What appears to be a backdated NOI sent to the author. If this was intentionally backdated this is fraud. Note MRI is simply a third party that sent the notice on behalf of the service. All legal responsibility rests with the service.
Digital music services are trying to end songwriters ability to ever sue broadcasters and digital music services for copyright infringement with this bill. In order to sue for copyright infringement you have to mount a case in a federal court. Not your local district court. This is extremely expensive. I would estimate you need about $250,000 to effectively fight a case. This bill takes away statutory penalties and legal fees, even when the songwriter prevails. This makes it impossible for independent songwriters to exercise their legal rights. NAB Broadcasters and digital services like YouTube and Spotify can safely ignore songwriters, especially independent songwriters with no resources. Songwriters and publishers would have never been able to achieve the recent settlements against Spotify, without statutory penalties and legal fees.
So this may surprise you but I say “fine!” Take away our ability to mount copyright infringement lawsuits? We still have plenty of other (sometimes much more severe) remedies available. Most songwriters don’t really care about the money. The royalties are pretty paltry to begin with. This is really about the principle. This is about justice.
I’m no lawyer but the more I learn about the predicament of songwriters in the US, it feels like something more than just copyright infringement seems to be going on. My layman’s reading of the situation makes me wonder if this isn’t exactly what the authors of the RICO laws had in mind. [RICO stands for “Racketeer Influenced and Corrupt Organizations Act”. Copyright infringement has long been one of the RICO “predicates”.]
After the money, one of the most important parts of a recording artist negotiation is the “marketing restrictions”. These are restrictions on what the record company or music publisher can do with your work–what type of licenses they can, or more frequently cannot, grant to third parties, for example. Essentially, whatever is not prohibited is permitted.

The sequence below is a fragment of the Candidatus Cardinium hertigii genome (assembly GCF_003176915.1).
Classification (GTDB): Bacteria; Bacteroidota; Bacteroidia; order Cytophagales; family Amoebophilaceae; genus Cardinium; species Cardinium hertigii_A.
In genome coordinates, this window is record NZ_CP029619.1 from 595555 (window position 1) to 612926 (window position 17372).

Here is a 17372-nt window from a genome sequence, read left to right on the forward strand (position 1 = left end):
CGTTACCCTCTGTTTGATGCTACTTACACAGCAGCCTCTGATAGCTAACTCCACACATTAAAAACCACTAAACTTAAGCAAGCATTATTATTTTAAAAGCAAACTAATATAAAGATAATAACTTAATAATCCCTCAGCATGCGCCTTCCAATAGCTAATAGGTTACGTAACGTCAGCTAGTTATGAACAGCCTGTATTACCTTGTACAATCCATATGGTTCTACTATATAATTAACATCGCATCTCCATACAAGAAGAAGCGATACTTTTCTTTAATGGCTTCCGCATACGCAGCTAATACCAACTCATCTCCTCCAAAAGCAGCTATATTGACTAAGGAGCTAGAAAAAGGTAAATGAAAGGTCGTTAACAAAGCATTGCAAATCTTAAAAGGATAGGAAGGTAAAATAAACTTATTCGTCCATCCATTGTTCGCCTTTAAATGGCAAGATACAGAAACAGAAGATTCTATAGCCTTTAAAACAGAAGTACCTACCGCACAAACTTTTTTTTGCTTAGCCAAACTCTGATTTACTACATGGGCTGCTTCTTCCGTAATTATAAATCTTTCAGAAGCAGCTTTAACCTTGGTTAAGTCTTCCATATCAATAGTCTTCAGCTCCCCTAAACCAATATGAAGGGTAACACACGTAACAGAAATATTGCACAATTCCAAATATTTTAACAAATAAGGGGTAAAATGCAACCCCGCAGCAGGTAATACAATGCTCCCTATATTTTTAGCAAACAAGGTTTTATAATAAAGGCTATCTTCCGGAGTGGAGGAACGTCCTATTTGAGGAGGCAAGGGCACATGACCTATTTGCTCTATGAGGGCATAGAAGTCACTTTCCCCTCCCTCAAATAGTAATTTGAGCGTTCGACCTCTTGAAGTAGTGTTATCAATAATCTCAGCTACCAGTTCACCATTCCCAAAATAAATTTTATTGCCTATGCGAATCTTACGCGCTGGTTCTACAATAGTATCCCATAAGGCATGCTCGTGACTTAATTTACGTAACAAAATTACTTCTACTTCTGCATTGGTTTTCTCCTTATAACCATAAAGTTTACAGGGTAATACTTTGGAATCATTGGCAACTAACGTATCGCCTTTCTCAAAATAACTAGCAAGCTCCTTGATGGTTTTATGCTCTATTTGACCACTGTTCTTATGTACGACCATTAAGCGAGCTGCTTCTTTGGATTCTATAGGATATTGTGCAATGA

Marketing restrictions also have a temporal element–during or after the term, recouped or not recouped. There are some restrictions that are acknowledged to be verboten and are usually easy and unrestricted concessions. An example of these would be licensing for certain types of commercials such as tobacco, firearms, grooming or hygiene products and alcohol.
Stewart Dredge has an excellent article this week in the Guardian which brings to mind Laura Kobylecky‘s post on MusicTechPolicy drawing comparisons between Spotify’s “fake artist” problem and “The Next Rembrandt” with echoes of the fictional “versificator” operated by Big Brother’s “Music Department” in 1984. According to Stewart, there are dozens of AI music startups getting funded that all essentially do the same thing. Using a library of recordings (sometimes called a “corpus”), the algorithms “create” new recordings based on the songs and recordings in the corpus. Google is, of course, a leader in the space (not that different from how they used Google Books to train their translation algorithm, a process called “corpus machine translation”–the librarians will be next).
Those recordings can then be sold or licensed at a very low price which, as Laura and others have noted, can be used to drive down the royalties payable to all other artists on digital music services.
This is, of course, not dissimilar to Silicon Valley companies hiring lower paid foreign workers and ordering the employees who they are to replace participate in training their replacements. The difference is, of course, that those recordings have to come from somewhere.